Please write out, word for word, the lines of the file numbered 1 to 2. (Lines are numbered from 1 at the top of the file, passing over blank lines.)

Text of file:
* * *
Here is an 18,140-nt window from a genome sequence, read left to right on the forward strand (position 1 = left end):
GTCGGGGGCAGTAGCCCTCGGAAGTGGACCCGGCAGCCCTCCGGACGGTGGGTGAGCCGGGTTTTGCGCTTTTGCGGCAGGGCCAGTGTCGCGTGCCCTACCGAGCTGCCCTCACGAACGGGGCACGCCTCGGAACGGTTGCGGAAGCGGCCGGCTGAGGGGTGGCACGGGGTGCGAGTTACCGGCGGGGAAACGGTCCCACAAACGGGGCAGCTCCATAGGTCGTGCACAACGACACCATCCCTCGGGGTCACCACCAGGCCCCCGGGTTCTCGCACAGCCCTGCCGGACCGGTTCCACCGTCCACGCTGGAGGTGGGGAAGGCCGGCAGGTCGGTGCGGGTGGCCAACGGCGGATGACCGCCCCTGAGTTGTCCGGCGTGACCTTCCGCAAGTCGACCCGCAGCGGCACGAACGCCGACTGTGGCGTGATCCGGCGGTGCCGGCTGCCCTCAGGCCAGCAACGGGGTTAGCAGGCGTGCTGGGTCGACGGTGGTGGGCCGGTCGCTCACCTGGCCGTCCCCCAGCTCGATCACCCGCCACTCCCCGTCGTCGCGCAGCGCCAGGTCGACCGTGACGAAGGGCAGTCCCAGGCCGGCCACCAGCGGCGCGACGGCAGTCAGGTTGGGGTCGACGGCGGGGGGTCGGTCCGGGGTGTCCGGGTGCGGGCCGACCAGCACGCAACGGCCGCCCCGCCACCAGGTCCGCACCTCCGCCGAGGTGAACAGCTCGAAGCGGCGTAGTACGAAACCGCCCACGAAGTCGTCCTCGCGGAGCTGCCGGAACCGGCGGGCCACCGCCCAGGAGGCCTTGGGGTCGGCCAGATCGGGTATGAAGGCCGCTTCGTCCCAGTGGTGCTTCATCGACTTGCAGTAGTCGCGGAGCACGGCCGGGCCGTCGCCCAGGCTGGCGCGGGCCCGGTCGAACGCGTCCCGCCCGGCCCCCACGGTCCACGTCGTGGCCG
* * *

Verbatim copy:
Here is an 18,140-nt window from a genome sequence, read left to right on the forward strand (position 1 = left end):
GTCGGGGGCAGTAGCCCTCGGAAGTGGACCCGGCAGCCCTCCGGACGGTGGGTGAGCCGGGTTTTGCGCTTTTGCGGCAGGGCCAGTGTCGCGTGCCCTACCGAGCTGCCCTCACGAACGGGGCACGCCTCGGAACGGTTGCGGAAGCGGCCGGCTGAGGGGTGGCACGGGGTGCGAGTTACCGGCGGGGAAACGGTCCCACAAACGGGGCAGCTCCATAGGTCGTGCACAACGACACCATCCCTCGGGGTCACCACCAGGCCCCCGGGTTCTCGCACAGCCCTGCCGGACCGGTTCCACCGTCCACGCTGGAGGTGGGGAAGGCCGGCAGGTCGGTGCGGGTGGCCAACGGCGGATGACCGCCCCTGAGTTGTCCGGCGTGACCTTCCGCAAGTCGACCCGCAGCGGCACGAACGCCGACTGTGGCGTGATCCGGCGGTGCCGGCTGCCCTCAGGCCAGCAACGGGGTTAGCAGGCGTGCTGGGTCGACGGTGGTGGGCCGGTCGCTCACCTGGCCGTCCCCCAGCTCGATCACCCGCCACTCCCCGTCGTCGCGCAGCGCCAGGTCGACCGTGACGAAGGGCAGTCCCAGGCCGGCCACCAGCGGCGCGACGGCAGTCAGGTTGGGGTCGACGGCGGGGGGTCGGTCCGGGGTGTCCGGGTGCGGGCCGACCAGCACGCAACGGCCGCCCCGCCACCAGGTCCGCACCTCCGCCGAGGTGAACAGCTCGAAGCGGCGTAGTACGAAACCGCCCACGAAGTCGTCCTCGCGGAGCTGCCGGAACCGGCGGGCCACCGCCCAGGAGGCCTTGGGGTCGGCCAGATCGGGTATGAAGGCCGCTTCGTCCCAGTGGTGCTTCATCGACTTGCAGTAGTCGCGGAGCACGGCCGGGCCGTCGCCCAGGCTGGCGCGGGCCCGGTCGAACGCGTCCCGCCCGGCCCCCACGGTCCACGTCGTGGCCG